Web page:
Translational mini-review series on immunology of vascular disease: inflammation, infections and Toll-like receptors in cardiovascular disease.

Cardiovascular Research Unit, The University of Sheffield, Sheffield, UK.
Clinical & Experimental Immunology (Impact Factor: 3.28). 04/2009; 156(3):386-94. DOI: 10.1111/j.1365-2249.2009.03886.x
Source: PubMed

ABSTRACT Cardiovascular disease, in which atherosclerosis is the major underlying cause, is currently the largest cause of death in the world. Atherosclerosis is an inflammatory disease characterized by the formation of arterial lesions over a period of several decades at sites of endothelial cell dysfunction. These lesions are composed of endothelial cells, vascular smooth muscle cells, monocytes/macrophages and T lymphocytes (CD4(+)). As the lesions progress some can become unstable and prone to disruption, resulting in thrombus formation and possibly a myocardial infarction or stroke depending upon the location. Although the exact triggers for plaque disruption remain unknown, much recent evidence has shown a link between the incidence of myocardial infarction and stroke and a recent respiratory tract infection. Interestingly, many reports have also shown a link between a family of pattern recognition receptors, the Toll-like receptors, and the progression of atherosclerosis, suggesting that infections may play a role in both the progression of atherosclerosis and in inducing the more severe complications associated with the disease.

  • [Show abstract] [Hide abstract]
    ABSTRACT: Macrophage-derived foam cell formation is a hallmark of atherosclerosis. It has been reported that oxidized low density lipoprotein (oxLDL) inducing formation of foam cells and expression of inflammatory molecules are partly mediated by toll-like receptor 4 (TLR4)/nuclear factor kappa B (NF-κB) pathway. However, whether oxLDL/β2-glycoprotein I/anti-β2-glycoprotein I (oxLDL/β2GPI/anti-β2GPI) complex enhanced formation of foam cells involving TLR4/NF-κB pathway or not has never been explored. In the current study, we focused on investigating the transformation of peritoneal macrophages from BALB/c mice into foam cells induced by the three complexes, and the involvement of TLR4 as well as its downstream signal molecule NF-κB. The results showed that treatment of macrophages with oxLDL/β2GPI/anti-β2GPI complex could markedly increase intracellular lipid loading and expression of TLR4, phosphorylated NF-κB p65 (p-NF-κB p65), monocyte chemoattractant protein-1 (MCP-1), as well as tissue factor (TF). The oxLDL and oxLDL/β2GPI/anti-β2GPI complex induced formation of foam cells and expression of p-NF-κB p65 were significantly reduced, while macrophages were pre-treated with TLR4 inhibitor TAK-242. Meanwhile, both TAK-242 and NF-κB inhibitor PDTC could remarkably inhibit oxLDL, oxLDL/β2GPI/anti-β2GPI complex, as well as LPS increased MCP-1 and TF levels. Nevertheless, β2GPI/anti-β2GPI complex-induced MCP-1 and TF mRNA expression were inhibited by TAK-242 rather than PDTC, although TF activity was significantly reduced by both of the inhibitors. In conclusion, our results indicate that oxLDL/β2GPI/anti-β2GPI complex could enhance the conversion of macrophages into foam cells and the process may be at least partly mediated by TLR4/NF-κB pathway, which may contribute to the accelerated development of atherosclerosis in APS.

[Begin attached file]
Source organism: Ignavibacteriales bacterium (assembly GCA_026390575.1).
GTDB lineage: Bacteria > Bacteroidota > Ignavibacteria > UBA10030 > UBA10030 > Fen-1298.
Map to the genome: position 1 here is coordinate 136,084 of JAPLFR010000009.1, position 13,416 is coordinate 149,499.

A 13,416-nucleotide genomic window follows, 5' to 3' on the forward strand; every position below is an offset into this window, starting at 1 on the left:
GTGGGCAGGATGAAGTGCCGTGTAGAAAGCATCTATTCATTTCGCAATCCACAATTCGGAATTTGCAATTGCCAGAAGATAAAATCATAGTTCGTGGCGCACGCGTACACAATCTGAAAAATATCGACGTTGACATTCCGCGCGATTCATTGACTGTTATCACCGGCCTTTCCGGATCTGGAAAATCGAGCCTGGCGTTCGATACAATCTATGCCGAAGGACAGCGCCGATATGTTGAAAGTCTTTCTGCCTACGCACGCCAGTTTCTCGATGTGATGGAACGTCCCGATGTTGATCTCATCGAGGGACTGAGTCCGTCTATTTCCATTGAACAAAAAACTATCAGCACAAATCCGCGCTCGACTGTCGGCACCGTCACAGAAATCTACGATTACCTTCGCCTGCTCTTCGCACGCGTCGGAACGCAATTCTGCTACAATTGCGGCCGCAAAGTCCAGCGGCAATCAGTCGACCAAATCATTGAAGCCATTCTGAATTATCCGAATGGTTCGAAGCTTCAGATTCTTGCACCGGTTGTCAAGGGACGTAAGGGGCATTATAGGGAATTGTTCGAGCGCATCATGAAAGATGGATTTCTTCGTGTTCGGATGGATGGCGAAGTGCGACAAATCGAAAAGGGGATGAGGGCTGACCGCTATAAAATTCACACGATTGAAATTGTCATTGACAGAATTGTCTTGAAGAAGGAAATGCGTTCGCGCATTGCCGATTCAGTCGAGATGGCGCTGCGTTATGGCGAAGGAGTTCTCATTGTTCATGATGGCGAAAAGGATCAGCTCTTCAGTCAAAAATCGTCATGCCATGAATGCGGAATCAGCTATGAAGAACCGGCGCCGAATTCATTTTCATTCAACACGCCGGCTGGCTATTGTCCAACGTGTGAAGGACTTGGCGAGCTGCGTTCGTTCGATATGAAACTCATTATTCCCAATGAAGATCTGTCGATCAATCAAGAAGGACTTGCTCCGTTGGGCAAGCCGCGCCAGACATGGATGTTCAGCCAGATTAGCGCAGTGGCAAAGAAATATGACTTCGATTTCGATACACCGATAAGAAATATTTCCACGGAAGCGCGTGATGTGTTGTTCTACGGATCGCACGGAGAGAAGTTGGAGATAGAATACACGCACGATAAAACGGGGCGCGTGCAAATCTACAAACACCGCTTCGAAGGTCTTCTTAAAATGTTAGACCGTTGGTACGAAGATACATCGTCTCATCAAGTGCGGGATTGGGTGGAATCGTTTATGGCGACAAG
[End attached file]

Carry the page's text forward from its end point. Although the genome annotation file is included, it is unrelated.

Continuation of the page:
Thrombosis Research 05/2014; · 2.43 Impact Factor
  • Source
    [Show abstract] [Hide abstract]
    ABSTRACT: Vascular inflammation contributes to the defense against invading microbes and to the repair of injured tissues. In most cases it resolves before becoming apparent. Vasculitis comprises heterogeneous clinical entities that are characterized by the persistence of vascular inflammation after it has served its homeostatic function. Most underlying mechanisms have so far remained elusive. Intravascular immunity refers to the surveillance of the vasculature by leukocytes that sense microbial or sterile threats to vessel integrity and initiate protective responses, that entail most events that determine the clinical manifestations of vasculitis, such as end-organ ischemia, Neutrophil Extracellular Traps generation and thrombosis, leukocyte extravasation and degranulation. Understanding how the resolution of vascular inflammation goes awry in patients with systemic vasculitis will facilitate the identification of novel pharmacological targets and bring us a step closer in each patient to the selection of more effective and less toxic treatments.
    Clinical & Experimental Immunology 10/2013; · 3.28 Impact Factor
  • [Show abstract] [Hide abstract]
    ABSTRACT: During this era of unprecedented antiretroviral therapeutic efficacy, there is hope for successfully treated individuals to achieve a longevity approaching that of the general population. However, the recent identification of a higher incidence of cardiovascular, bone, metabolic, neurocognitive and other aging comorbidities is of major concern and may compromise that ability. The purpose of this review is to focus on the dynamic process of immune remodelling, known as immune senescence, which occurs during HIV infection, and how it impacts on long-term comorbidities.
    Current Opinion in HIV and AIDS 05/2014; · 4.39 Impact Factor

Full-text (2 Sources)

Available from
Jun 3, 2014